EB: Amazing! It’s been very good. Sometimes in places like high school you don’t like everyone, but here everyone’s very nice, everyone’s very kind. Everyone welcomed me in and I feel like I’m a part of the team. It’s very nice here!
NC: Why did you choose to spend your time at Republic? How did you find us?
EB: This was the first place I came across and I set up an interview with (Principal Architect) Shane. From the start, he was just on board! Republic was just the one, so I started here.
NC: Are you thinking of going into Architecture? Interior Design? Something else in the architecture/design field?
EB: Definitely! I’ve been looking into interior design as well. I came in with an open mind, knowing that I might potentially see other things that I’d like better than architecture, but architecture is still on the list. I do still want to venture into engineering a little bit because there are a lot of different paths I can take from that.
NC: What did you learn during your time at Republic?
EB: When I first got here, I looked through design papers and drawings. I learned a lot about the vocabulary used when describing plans. With Sketch Up, I’ve become a bit more familiar with the tools on it, but if someone asks me how to use Revit, I will blank out: I have no idea how to use that! Vocabulary has been a big thing that I’m learning, along with software.
NC: What has been the most valuable experience for you at Republic?
EB: The interactions. What I’ve seen so far, as an architect, you’re zoned-in on your own thing. I was talking to Mélanie and César and they were telling me that when you’re in school for architecture, they don’t teach you how to interact with clients. One takeaway is how to interact with the people around you.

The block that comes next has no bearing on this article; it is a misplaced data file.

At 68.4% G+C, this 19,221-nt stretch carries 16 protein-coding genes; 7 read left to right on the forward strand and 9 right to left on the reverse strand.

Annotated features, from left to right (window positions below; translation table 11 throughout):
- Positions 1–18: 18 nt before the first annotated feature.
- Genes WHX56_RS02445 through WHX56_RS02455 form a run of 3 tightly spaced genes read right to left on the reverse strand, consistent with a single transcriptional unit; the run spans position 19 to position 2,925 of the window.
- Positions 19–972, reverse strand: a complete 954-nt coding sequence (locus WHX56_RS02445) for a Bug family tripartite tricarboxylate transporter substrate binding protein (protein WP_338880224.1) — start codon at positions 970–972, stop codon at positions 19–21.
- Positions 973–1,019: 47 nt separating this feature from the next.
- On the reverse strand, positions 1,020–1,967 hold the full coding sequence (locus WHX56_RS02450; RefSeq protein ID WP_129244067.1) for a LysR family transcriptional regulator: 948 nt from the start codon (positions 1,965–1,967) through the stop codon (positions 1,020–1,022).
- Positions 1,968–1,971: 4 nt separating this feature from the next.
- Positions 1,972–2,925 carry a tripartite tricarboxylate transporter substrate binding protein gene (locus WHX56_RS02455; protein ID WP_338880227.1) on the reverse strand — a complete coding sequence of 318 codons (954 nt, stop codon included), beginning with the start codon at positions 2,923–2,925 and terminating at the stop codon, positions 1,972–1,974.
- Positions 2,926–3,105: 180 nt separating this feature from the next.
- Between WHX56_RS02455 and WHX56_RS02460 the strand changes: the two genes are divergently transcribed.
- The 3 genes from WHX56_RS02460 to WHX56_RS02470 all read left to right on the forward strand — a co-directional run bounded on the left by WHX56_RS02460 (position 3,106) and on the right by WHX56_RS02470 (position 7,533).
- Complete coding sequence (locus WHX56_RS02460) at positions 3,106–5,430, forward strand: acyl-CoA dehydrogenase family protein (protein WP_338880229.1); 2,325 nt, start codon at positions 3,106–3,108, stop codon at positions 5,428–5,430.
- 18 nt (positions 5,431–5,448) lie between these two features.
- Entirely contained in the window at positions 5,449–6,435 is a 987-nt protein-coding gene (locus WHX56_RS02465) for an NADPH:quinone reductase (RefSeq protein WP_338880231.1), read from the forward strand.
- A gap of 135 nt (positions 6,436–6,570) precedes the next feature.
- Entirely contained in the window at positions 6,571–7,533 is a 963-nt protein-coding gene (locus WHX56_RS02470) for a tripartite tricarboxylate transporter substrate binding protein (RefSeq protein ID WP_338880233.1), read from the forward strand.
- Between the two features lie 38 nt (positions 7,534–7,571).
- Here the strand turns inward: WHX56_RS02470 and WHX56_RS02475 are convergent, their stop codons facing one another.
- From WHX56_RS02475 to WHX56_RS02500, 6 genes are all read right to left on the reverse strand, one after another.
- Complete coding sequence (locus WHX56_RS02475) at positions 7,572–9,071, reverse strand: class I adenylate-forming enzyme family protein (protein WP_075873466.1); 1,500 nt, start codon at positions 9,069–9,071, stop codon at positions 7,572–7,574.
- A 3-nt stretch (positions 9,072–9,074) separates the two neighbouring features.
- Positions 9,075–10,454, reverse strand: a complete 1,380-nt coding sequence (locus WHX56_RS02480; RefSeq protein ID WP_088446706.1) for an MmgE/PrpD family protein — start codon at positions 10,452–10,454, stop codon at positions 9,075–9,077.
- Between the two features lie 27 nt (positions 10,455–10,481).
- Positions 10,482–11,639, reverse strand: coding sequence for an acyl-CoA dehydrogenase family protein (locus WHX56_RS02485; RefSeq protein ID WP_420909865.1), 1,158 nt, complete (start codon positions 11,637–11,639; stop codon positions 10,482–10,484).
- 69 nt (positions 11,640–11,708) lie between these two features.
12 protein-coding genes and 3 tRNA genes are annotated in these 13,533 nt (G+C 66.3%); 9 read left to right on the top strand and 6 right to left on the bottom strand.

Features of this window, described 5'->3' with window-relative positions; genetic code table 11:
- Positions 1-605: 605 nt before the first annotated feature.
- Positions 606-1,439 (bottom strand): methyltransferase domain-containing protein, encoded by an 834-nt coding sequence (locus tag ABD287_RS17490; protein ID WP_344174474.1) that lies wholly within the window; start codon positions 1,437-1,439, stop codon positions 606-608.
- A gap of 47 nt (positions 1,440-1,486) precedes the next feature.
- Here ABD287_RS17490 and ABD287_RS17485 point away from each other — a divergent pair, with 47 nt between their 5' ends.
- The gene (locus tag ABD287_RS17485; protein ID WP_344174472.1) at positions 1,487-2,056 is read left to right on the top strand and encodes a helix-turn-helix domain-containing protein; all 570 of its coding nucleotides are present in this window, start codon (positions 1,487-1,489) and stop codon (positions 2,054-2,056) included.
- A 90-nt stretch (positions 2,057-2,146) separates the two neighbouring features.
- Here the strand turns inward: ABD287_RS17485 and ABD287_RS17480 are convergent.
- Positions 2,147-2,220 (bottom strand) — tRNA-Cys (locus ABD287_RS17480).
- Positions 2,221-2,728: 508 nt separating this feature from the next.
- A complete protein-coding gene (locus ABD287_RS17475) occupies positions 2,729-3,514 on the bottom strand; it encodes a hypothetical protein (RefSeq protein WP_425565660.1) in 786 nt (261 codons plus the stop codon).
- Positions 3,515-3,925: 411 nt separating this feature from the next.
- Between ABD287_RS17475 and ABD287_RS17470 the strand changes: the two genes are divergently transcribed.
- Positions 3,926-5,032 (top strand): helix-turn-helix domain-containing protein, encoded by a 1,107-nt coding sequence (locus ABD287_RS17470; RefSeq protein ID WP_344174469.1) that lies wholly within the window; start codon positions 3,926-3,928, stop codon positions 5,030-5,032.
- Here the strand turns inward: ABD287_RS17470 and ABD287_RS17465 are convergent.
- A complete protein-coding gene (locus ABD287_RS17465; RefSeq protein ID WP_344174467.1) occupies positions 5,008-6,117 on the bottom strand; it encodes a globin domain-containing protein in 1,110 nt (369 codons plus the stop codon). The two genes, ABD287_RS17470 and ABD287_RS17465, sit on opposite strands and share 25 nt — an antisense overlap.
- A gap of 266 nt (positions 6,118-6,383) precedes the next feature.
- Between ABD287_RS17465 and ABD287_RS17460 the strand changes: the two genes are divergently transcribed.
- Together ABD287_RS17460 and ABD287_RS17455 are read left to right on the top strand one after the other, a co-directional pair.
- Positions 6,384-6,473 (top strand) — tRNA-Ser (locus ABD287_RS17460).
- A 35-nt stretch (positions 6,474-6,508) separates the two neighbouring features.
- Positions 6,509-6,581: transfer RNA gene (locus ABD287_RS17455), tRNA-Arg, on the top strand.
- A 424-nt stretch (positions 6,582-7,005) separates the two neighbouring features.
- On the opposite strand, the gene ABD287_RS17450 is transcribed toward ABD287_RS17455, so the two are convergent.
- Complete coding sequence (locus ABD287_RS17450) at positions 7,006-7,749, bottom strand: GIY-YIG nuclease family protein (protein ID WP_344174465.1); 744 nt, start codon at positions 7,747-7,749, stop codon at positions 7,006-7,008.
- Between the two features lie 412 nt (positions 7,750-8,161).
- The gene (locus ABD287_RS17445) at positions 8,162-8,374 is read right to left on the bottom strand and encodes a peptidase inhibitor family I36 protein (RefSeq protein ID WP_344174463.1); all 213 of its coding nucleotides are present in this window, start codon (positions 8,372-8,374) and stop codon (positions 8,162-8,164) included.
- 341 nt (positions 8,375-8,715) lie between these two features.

NC: This interview will be on the website (blog) and social media, so that’s a good range of audience. What do you want people to take away from this interview?
EB: I would like people to know about the Met School because I think it’s a great opportunity to focus on their interests, which is great. You get to look into your future at what you want to do. you have four years to decide what you really want to do and to investigate all things.
Being here [at Republic] helps even more because I’m not just researching what does this job do, I’m interacting with people who have been to school and have gone through all the post-secondary they need for it [architecture, design, engineering].
I want people to know that with Met School there are different paths, different possibilities you can take. You learn a lot of things from your resume, your cold calls, and how to talk to people, which is very overlooked now as our ability to socialize with people has dropped.
NC: What advice do you have for students like you who aspire to be in the field of architecture/design?
EB: I did an interview with an architecture professor from the University of Manitoba. The question she gets asked a lot, and I asked her this question, was: “Do you need to know how to be creative and how to draw?” She said no. You don’t need to know how to draw a house at the start because it’s a learning experience. They teach you design, how to draw a basic 3D house. You’ll learn along the way; you don’t need to know everything!